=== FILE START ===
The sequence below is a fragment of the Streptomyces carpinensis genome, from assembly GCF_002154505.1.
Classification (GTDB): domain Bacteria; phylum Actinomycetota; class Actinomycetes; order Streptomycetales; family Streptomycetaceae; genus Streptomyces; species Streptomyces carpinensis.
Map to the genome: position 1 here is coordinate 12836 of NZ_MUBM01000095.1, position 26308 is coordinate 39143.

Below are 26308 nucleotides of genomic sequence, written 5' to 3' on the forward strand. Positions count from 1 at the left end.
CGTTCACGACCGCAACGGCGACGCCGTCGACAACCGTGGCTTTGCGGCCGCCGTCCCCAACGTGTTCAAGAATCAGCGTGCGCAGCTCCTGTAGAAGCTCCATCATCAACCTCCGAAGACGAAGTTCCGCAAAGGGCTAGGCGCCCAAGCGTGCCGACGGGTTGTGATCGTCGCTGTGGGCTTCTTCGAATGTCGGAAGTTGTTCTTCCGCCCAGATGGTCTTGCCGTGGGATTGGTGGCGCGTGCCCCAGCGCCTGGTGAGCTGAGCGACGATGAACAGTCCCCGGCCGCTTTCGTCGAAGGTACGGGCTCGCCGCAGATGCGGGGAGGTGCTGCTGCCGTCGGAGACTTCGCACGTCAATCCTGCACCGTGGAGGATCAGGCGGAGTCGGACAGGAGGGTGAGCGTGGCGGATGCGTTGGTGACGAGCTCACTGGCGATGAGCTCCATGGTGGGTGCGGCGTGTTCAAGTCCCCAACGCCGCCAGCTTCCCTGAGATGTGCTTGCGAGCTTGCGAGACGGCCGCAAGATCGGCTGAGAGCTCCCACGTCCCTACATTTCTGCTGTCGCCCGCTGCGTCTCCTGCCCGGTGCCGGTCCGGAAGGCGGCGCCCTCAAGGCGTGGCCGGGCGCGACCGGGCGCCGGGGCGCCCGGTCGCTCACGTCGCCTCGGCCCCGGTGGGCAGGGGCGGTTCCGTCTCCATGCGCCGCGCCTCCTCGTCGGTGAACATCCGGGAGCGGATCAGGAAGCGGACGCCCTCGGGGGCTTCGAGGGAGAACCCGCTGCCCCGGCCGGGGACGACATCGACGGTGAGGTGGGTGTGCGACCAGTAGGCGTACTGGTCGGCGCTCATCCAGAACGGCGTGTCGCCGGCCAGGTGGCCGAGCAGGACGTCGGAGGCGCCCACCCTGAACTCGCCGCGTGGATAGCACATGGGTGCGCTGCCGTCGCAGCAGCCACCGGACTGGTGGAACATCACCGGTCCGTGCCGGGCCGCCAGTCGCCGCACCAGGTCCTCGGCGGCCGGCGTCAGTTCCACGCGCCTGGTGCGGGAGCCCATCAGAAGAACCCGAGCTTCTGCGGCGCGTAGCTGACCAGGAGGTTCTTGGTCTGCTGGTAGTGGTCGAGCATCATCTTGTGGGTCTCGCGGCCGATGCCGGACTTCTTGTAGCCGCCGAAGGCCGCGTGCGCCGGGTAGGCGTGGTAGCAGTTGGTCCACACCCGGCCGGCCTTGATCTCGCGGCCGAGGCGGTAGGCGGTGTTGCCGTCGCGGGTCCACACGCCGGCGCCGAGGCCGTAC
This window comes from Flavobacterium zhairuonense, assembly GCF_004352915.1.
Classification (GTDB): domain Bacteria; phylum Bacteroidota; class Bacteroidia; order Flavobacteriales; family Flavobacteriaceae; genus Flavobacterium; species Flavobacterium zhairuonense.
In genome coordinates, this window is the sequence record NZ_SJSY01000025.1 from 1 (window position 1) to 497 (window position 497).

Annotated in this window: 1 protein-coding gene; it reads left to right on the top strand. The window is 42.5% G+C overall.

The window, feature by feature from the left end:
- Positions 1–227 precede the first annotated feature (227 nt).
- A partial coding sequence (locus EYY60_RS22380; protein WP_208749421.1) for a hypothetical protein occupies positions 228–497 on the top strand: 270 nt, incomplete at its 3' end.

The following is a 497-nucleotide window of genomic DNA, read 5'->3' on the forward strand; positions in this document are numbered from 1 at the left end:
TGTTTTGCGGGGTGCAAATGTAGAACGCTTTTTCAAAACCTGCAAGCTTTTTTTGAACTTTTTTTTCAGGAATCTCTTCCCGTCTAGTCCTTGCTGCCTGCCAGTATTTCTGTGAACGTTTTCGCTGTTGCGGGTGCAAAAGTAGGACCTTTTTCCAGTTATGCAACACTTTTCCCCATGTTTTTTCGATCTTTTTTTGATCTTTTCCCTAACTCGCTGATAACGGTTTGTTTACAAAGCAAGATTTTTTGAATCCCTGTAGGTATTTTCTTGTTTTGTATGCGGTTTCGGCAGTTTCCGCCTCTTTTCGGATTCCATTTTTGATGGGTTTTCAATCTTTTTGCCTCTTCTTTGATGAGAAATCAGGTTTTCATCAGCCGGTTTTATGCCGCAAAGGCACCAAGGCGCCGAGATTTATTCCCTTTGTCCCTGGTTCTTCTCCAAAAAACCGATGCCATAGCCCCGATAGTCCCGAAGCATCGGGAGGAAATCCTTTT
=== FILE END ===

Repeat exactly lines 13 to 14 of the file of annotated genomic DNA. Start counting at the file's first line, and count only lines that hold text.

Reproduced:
The following is a 497-nucleotide window of genomic DNA, read 5'->3' on the forward strand; positions in this document are numbered from 1 at the left end:
TGTTTTGCGGGGTGCAAATGTAGAACGCTTTTTCAAAACCTGCAAGCTTTTTTTGAACTTTTTTTTCAGGAATCTCTTCCCGTCTAGTCCTTGCTGCCTGCCAGTATTTCTGTGAACGTTTTCGCTGTTGCGGGTGCAAAAGTAGGACCTTTTTCCAGTTATGCAACACTTTTCCCCATGTTTTTTCGATCTTTTTTTGATCTTTTCCCTAACTCGCTGATAACGGTTTGTTTACAAAGCAAGATTTTTTGAATCCCTGTAGGTATTTTCTTGTTTTGTATGCGGTTTCGGCAGTTTCCGCCTCTTTTCGGATTCCATTTTTGATGGGTTTTCAATCTTTTTGCCTCTTCTTTGATGAGAAATCAGGTTTTCATCAGCCGGTTTTATGCCGCAAAGGCACCAAGGCGCCGAGATTTATTCCCTTTGTCCCTGGTTCTTCTCCAAAAAACCGATGCCATAGCCCCGATAGTCCCGAAGCATCGGGAGGAAATCCTTTT